A new approach based on iterative decoding of lattices is taken. For the decoding of a low density parity check lattice, the Min-Sum algorithm is generalized to group codes over different alphabet sizes and is applied to the Tanner graph of the lattice. An upper bound on the decoding complexity using generalized Min-Sum algorithm is given. Also for the decoding complexity of LDPC lattices the exact number of computations among lower and upper bounds are derived. The analysis of decoding complexity confirms the use of LDPC codes for the lattice construction. It is shown that the decoding complexity grows linearly with the dimension, exponentially with row weights and is polynomial time in terms of coding gain of the lattice.

The progressive edge growth algorithm is extended to what we call E-PEG algorithm. This algorithm is used to construct a class of nested regular binary codes to generate the corresponding lattice. A class of 2-level lattices is constructed. The performance of this class is compared with the corresponding 1-level construction and other famous constructions.

Benny Sudakov, Princeton University

Title: Covering Codes with Improved Density

We show that for every fixed $R$, $\mu^{\ast}(R)$, the asymptotic (worst) density of binary covering codes of radius $R$ satisfies $\mu^{\ast} (R) \le 4 R\ln R$, for large enough $R$. This significantly improves the best known density estimate $2^R R^R (R+1)/R!$. Our bound also holds for covering codes over arbitrary alphabets.

( This is joint work with Krivelevich and Vu.)

Raman Venkataramani and Vahid Tarokh, Harvard University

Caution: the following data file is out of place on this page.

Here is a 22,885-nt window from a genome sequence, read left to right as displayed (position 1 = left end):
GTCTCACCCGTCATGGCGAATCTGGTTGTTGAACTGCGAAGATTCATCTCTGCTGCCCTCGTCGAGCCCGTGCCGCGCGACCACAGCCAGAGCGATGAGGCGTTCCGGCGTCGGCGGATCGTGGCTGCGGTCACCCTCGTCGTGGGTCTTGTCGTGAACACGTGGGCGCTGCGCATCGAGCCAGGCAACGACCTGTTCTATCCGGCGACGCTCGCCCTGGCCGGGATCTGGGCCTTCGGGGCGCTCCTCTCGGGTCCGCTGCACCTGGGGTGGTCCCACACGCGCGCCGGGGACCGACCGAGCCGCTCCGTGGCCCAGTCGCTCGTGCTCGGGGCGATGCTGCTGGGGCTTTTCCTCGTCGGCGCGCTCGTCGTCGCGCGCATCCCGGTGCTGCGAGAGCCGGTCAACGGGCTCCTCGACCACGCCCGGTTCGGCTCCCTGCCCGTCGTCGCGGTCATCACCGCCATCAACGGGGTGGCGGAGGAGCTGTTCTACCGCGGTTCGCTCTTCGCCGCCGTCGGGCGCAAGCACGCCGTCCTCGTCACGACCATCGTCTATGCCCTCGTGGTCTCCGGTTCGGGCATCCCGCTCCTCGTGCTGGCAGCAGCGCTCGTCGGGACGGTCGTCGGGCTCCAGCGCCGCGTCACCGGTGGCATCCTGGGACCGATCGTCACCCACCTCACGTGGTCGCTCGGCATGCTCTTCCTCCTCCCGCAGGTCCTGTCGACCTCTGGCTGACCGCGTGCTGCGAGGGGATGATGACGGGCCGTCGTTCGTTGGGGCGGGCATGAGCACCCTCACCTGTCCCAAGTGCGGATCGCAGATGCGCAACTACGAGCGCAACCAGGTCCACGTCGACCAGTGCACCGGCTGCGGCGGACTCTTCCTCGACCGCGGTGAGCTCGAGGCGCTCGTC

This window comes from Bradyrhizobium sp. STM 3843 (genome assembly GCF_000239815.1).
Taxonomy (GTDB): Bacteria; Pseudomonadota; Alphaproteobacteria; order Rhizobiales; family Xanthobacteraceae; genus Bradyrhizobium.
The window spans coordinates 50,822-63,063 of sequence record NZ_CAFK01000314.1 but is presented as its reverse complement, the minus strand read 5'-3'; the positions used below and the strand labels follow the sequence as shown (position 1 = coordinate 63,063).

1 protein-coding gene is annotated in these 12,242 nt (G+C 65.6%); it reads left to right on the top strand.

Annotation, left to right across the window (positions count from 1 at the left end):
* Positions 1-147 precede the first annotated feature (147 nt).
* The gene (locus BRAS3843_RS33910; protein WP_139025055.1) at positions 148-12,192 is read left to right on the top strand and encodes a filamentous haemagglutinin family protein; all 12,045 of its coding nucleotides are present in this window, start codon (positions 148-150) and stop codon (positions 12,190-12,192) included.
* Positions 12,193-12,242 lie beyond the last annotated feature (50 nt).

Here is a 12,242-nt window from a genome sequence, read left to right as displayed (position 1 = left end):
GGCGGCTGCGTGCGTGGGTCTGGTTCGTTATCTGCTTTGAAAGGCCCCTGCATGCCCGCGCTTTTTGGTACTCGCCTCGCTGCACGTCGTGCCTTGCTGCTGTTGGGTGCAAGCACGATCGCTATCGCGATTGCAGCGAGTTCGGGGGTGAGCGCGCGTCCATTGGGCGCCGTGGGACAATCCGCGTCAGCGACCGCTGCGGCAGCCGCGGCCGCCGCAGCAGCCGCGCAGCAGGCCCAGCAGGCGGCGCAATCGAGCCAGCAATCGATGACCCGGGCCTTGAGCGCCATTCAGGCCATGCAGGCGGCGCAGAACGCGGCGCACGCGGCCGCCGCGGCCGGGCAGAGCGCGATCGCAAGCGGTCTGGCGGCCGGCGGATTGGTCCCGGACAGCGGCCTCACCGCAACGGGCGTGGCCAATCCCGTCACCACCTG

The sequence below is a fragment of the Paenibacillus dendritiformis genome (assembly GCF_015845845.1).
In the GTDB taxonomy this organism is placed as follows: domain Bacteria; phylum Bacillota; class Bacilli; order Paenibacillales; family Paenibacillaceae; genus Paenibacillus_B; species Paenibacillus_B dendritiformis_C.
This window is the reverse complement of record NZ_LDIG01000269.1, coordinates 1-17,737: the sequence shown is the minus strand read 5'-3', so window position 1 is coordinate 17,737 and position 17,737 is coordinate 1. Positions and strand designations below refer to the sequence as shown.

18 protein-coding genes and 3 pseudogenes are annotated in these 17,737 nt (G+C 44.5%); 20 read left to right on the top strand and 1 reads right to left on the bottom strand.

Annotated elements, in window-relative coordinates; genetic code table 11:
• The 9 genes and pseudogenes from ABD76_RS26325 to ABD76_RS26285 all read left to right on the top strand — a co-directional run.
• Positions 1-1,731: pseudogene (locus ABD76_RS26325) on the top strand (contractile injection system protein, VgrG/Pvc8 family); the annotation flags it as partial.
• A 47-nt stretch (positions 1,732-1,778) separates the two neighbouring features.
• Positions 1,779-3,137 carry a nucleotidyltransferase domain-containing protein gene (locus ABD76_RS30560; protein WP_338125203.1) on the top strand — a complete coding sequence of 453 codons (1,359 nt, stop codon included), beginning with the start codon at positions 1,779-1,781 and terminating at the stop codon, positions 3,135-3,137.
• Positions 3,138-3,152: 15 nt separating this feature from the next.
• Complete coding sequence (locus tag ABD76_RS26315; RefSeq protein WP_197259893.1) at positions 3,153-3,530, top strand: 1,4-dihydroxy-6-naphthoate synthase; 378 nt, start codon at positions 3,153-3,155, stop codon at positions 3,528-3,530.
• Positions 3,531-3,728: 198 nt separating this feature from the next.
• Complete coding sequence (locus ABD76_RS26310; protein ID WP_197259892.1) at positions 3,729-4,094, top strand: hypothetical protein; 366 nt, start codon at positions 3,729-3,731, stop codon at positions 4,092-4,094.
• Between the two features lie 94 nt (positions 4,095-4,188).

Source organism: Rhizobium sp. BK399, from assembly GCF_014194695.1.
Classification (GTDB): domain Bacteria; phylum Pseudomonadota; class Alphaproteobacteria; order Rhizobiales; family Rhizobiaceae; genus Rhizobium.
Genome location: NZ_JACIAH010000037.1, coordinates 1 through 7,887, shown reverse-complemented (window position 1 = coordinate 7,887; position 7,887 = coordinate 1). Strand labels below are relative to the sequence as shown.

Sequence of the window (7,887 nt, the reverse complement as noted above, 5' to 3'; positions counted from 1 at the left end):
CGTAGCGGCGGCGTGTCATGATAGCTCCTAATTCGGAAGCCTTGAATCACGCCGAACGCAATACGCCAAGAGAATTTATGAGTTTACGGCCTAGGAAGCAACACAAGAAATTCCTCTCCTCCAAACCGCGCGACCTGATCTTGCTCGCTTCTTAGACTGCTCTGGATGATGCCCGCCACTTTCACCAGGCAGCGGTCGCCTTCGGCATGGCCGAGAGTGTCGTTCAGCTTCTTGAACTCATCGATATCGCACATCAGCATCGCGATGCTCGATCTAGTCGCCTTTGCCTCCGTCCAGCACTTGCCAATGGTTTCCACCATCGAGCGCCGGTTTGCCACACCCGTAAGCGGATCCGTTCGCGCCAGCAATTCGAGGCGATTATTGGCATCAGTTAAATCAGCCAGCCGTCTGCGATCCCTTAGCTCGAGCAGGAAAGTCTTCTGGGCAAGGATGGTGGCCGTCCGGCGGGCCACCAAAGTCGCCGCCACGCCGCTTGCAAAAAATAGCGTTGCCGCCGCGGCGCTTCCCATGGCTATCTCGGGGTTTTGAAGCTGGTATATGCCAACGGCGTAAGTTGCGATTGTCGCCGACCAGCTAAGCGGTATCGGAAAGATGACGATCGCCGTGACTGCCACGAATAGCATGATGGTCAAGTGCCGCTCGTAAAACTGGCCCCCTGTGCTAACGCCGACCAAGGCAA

Title: A New Construction of 16-QAM Golay Complementary Sequences

We present a new construction of 16-QAM Golay sequences of length $n=2^m$. The number of constructed sequences is $(14+12m)(m!/2)4^{m+1}$. When employed as a code in an OFDM system, this set of sequences has a peak-to-mean envelope power ratio (PMEPR) of 3.6. By considering two specific subsets of these sequences, we obtain new codes with PMEPR bounds of 2.0 and 2.8 and respective code sizes of $(2+2m)(m!/2)4^{m+1}$ and $(4+4m)(m!/2)4^{m+1}$. These are larger than previously known codes for the same PMEPR bounds.

Pascal O. Vontobel, University of Illinois at Urbana-Champaign

Title: Graph Covers and Iterative Decoding of Finite-Length Codes

One of the most important developments in coding theory has been the (re)discovery of iteratively decodable code. It is fair to say that iterative decoding has thoroughly changed much of modern communications. Before this backdrop, a thorough understanding of these codes is highly desirable. Indeed, impressive advances have been made in the context of asymptotically long codes.

On the other hand, the behavior of finite length codes is not well understood and, consequently, much work in the field relies on simulations alone.

In this talk we address recent (and not so recent) developments in the analysis of iterative decoding algorithms for finite-length codes. It turns out that there is a systemic penalty for any type of iterative, message-passing algorithm due to the fact that these algorithms only investigate small parts of codewords at each instance in time. The information, thus locally obtained, is recombined to achieve global decoding. However, it turns out that the locality of the algorithms, which is the reason for their low complexity, is also the source of the sub-optimal behavior.

(This talk is based on joint work with Ralf Koetter.)


Title: Current Trends in Coding Theory

We would like to hear opinions on the current trends in coding theory in view of the change of perspective from algebraic constructions to iterative decoding. Are there still problems of general interest in algebraic coding? What is presently the motivation to study algebraic and combinatorial problems of coding theory, apart from purely mathematical interest?

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Document last modified on December 9, 2003.